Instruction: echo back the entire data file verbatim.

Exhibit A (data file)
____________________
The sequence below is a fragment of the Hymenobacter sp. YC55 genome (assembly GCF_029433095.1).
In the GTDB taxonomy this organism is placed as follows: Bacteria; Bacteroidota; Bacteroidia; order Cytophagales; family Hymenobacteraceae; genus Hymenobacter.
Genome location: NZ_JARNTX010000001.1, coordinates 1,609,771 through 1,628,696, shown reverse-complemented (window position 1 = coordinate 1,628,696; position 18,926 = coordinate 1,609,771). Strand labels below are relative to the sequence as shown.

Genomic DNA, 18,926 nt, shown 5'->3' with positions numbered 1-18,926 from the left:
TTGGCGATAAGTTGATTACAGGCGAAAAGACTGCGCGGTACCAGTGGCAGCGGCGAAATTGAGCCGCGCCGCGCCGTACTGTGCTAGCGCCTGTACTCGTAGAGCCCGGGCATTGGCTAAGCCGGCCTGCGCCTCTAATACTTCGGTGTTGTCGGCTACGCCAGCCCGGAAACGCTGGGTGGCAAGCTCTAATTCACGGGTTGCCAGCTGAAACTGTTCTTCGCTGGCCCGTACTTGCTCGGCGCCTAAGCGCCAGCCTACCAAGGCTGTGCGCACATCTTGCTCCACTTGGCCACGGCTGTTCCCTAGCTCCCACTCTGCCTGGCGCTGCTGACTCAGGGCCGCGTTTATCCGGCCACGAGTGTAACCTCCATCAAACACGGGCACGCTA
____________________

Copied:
The sequence below is a fragment of the Hymenobacter sp. YC55 genome (assembly GCF_029433095.1).
In the GTDB taxonomy this organism is placed as follows: Bacteria; Bacteroidota; Bacteroidia; order Cytophagales; family Hymenobacteraceae; genus Hymenobacter.
Genome location: NZ_JARNTX010000001.1, coordinates 1,609,771 through 1,628,696, shown reverse-complemented (window position 1 = coordinate 1,628,696; position 18,926 = coordinate 1,609,771). Strand labels below are relative to the sequence as shown.

Genomic DNA, 18,926 nt, shown 5'->3' with positions numbered 1-18,926 from the left:
TTGGCGATAAGTTGATTACAGGCGAAAAGACTGCGCGGTACCAGTGGCAGCGGCGAAATTGAGCCGCGCCGCGCCGTACTGTGCTAGCGCCTGTACTCGTAGAGCCCGGGCATTGGCTAAGCCGGCCTGCGCCTCTAATACTTCGGTGTTGTCGGCTACGCCAGCCCGGAAACGCTGGGTGGCAAGCTCTAATTCACGGGTTGCCAGCTGAAACTGTTCTTCGCTGGCCCGTACTTGCTCGGCGCCTAAGCGCCAGCCTACCAAGGCTGTGCGCACATCTTGCTCCACTTGGCCACGGCTGTTCCCTAGCTCCCACTCTGCCTGGCGCTGCTGACTCAGGGCCGCGTTTATCCGGCCACGAGTGTAACCTCCATCAAACACGGGCACGCTA